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Jersey consults Israel; Saskatchewan track goes online

TAGs: horseracing, Israel, Jersey, Saskatchewan

Jersey consults Israel; Saskatchewan track goes onlineJersey has decided to seek the advice of a number of Israeli companies in preparation for the hosting of online gambling sites. The Channel Island has followed in the footsteps of both Guernsey and Alderney as they just about hoisted themselves onto the online gambling bandwagon earlier this year.

Alan Mclean, the minister for economic development that has pushed so hard for regulation led a delegation to Israel in order to help Jersey develops its online gaming market.

“We want to optimize our new e-gaming legislation and we’ve identified Israel as offering many opportunities,” said Maclean.

Israel is home to Teddy Sagi’s Playtech online casino software provider that comes with the added clout of Sagi himself should they need help on the doors of Jersey’s nightclubs and bars. Another Israel-based site, Playtika, was also sold to Caesar’s for around $80m just last week.

Of course Israel itself is by no means a place where online gambling is welcomed but they have the software that Jersey hopes will be the cherry on top of their cake.

Elsewhere, a racetrack in the home province of Calvin Ayre has announced they’ll be utilizing the Internet ahead of the upcoming season. Bettors in Saskatchewan and four other provinces will be able to place wagers online this season and the site will also be offering live streaming of races the world round.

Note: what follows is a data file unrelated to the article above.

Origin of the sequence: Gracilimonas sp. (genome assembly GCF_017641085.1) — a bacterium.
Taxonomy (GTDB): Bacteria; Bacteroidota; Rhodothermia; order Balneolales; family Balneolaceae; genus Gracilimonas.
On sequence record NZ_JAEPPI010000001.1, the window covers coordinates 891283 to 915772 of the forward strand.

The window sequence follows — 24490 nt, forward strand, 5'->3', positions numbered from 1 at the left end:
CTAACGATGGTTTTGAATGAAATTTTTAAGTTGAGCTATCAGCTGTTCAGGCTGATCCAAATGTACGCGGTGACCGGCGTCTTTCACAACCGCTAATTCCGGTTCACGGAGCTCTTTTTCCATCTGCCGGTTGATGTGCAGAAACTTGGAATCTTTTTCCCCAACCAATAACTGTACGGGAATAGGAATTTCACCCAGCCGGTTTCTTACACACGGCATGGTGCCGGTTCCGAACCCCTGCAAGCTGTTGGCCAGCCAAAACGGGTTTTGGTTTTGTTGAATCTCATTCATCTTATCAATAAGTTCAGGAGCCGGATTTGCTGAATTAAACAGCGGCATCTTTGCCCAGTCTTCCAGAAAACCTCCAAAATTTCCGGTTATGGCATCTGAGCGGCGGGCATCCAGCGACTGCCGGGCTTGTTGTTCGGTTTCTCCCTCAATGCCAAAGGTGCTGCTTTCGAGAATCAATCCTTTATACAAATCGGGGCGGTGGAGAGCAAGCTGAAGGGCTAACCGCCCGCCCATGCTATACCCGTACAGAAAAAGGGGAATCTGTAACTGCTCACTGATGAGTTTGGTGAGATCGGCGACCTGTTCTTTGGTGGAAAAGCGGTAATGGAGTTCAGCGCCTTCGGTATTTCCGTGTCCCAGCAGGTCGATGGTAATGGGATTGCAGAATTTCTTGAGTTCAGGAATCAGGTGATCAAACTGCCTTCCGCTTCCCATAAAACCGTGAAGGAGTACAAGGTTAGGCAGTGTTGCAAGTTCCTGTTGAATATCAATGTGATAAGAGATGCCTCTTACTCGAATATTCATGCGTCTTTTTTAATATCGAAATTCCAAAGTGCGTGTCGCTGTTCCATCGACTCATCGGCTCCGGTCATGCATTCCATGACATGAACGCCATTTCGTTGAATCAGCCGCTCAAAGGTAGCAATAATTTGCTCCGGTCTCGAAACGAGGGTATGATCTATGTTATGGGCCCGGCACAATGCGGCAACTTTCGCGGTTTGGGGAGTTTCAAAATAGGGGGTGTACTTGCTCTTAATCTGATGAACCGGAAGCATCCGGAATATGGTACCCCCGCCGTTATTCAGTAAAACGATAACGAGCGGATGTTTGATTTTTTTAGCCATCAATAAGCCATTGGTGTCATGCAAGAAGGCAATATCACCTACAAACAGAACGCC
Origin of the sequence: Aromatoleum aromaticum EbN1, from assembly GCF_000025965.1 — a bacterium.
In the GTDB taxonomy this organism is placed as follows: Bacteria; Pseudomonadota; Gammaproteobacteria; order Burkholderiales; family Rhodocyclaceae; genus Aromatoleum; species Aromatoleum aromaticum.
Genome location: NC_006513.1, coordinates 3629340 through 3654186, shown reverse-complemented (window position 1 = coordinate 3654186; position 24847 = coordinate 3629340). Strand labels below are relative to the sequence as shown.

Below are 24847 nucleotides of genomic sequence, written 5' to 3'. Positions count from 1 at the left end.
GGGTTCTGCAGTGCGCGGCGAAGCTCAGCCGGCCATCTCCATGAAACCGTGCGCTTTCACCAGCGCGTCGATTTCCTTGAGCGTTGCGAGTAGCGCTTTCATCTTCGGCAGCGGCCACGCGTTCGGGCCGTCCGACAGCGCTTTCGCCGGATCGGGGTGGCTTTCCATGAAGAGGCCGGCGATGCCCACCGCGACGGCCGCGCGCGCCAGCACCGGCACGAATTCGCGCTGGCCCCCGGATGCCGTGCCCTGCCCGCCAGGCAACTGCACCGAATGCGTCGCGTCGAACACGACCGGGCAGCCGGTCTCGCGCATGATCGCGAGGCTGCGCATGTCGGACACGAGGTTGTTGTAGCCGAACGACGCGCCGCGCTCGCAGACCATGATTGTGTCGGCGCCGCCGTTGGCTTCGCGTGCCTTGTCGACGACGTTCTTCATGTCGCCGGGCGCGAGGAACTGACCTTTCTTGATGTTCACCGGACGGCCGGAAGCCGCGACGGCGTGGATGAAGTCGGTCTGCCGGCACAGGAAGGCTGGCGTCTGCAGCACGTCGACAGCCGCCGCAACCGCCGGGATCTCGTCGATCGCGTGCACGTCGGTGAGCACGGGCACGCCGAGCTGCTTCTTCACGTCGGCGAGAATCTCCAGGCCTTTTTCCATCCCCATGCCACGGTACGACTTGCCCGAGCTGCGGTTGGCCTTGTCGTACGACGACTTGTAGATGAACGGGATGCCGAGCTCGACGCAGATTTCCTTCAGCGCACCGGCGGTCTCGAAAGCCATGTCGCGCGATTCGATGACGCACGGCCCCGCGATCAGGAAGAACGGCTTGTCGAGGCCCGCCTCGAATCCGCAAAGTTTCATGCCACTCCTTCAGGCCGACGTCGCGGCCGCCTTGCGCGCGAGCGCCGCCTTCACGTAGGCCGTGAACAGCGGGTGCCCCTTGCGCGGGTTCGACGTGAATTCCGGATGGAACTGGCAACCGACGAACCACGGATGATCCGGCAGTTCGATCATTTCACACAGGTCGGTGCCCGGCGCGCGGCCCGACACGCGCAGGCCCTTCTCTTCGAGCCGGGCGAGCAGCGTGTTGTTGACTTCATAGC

Racing Manager Rick Fior told The StarPhoenix, “It is a big initiative. It’s something we’d thought about in the past, but our fields hadn’t been quite large enough to pursue it.”

They’re also hoping to get a large following from as far afield as Ontario that may be possible due to it being only one of two tracks that offers thoroughbred racing on a Saturday. It’s run through HorsePlayer Interactive, and Fior explained that’s the same as other forms of gambling.

He said: “At HPI, you have to join. I’m of the feeling that if a person doesn’t want to join they don’t have to. It’s a touchy situation, but I think (for) horse racing . . . you actually study the form and pick the horse you think is going to win, unlike VLTs which is more luck.

“Let’s put it this way: When you bet a horse to win, you have a 1-in-10 chance of winning. Which is pretty good.”

Churchill Downs has already shown a certain degree of success with a similar system meaning it may be good news for those in Saskatchewan.

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